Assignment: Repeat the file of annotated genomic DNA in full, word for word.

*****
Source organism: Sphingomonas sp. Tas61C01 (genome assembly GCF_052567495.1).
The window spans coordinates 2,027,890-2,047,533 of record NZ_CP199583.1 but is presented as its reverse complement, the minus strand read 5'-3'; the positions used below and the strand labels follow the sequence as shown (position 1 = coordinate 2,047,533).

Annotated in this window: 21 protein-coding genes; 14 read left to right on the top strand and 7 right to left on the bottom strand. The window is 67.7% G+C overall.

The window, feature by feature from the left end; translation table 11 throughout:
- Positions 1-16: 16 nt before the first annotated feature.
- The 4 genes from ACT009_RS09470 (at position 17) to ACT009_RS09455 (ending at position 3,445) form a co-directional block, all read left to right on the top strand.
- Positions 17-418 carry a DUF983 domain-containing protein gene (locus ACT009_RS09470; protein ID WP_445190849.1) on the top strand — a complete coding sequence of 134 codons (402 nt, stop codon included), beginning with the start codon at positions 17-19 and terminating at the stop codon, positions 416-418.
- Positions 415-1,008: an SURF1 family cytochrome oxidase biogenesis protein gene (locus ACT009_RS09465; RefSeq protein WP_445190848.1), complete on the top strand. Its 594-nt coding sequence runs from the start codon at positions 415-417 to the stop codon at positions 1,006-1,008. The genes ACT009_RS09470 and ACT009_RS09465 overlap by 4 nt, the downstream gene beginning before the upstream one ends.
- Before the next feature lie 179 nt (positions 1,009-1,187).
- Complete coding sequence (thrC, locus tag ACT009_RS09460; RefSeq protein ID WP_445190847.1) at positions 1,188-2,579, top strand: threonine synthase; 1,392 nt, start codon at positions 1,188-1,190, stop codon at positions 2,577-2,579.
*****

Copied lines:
Source organism: Sphingomonas sp. Tas61C01 (genome assembly GCF_052567495.1).
The window spans coordinates 2,027,890-2,047,533 of record NZ_CP199583.1 but is presented as its reverse complement, the minus strand read 5'-3'; the positions used below and the strand labels follow the sequence as shown (position 1 = coordinate 2,047,533).

Annotated in this window: 21 protein-coding genes; 14 read left to right on the top strand and 7 right to left on the bottom strand. The window is 67.7% G+C overall.

The window, feature by feature from the left end; translation table 11 throughout:
- Positions 1-16: 16 nt before the first annotated feature.
- The 4 genes from ACT009_RS09470 (at position 17) to ACT009_RS09455 (ending at position 3,445) form a co-directional block, all read left to right on the top strand.
- Positions 17-418 carry a DUF983 domain-containing protein gene (locus ACT009_RS09470; protein ID WP_445190849.1) on the top strand — a complete coding sequence of 134 codons (402 nt, stop codon included), beginning with the start codon at positions 17-19 and terminating at the stop codon, positions 416-418.
- Positions 415-1,008: an SURF1 family cytochrome oxidase biogenesis protein gene (locus ACT009_RS09465; RefSeq protein WP_445190848.1), complete on the top strand. Its 594-nt coding sequence runs from the start codon at positions 415-417 to the stop codon at positions 1,006-1,008. The genes ACT009_RS09470 and ACT009_RS09465 overlap by 4 nt, the downstream gene beginning before the upstream one ends.
- Before the next feature lie 179 nt (positions 1,009-1,187).
- Complete coding sequence (thrC, locus tag ACT009_RS09460; RefSeq protein ID WP_445190847.1) at positions 1,188-2,579, top strand: threonine synthase; 1,392 nt, start codon at positions 1,188-1,190, stop codon at positions 2,577-2,579.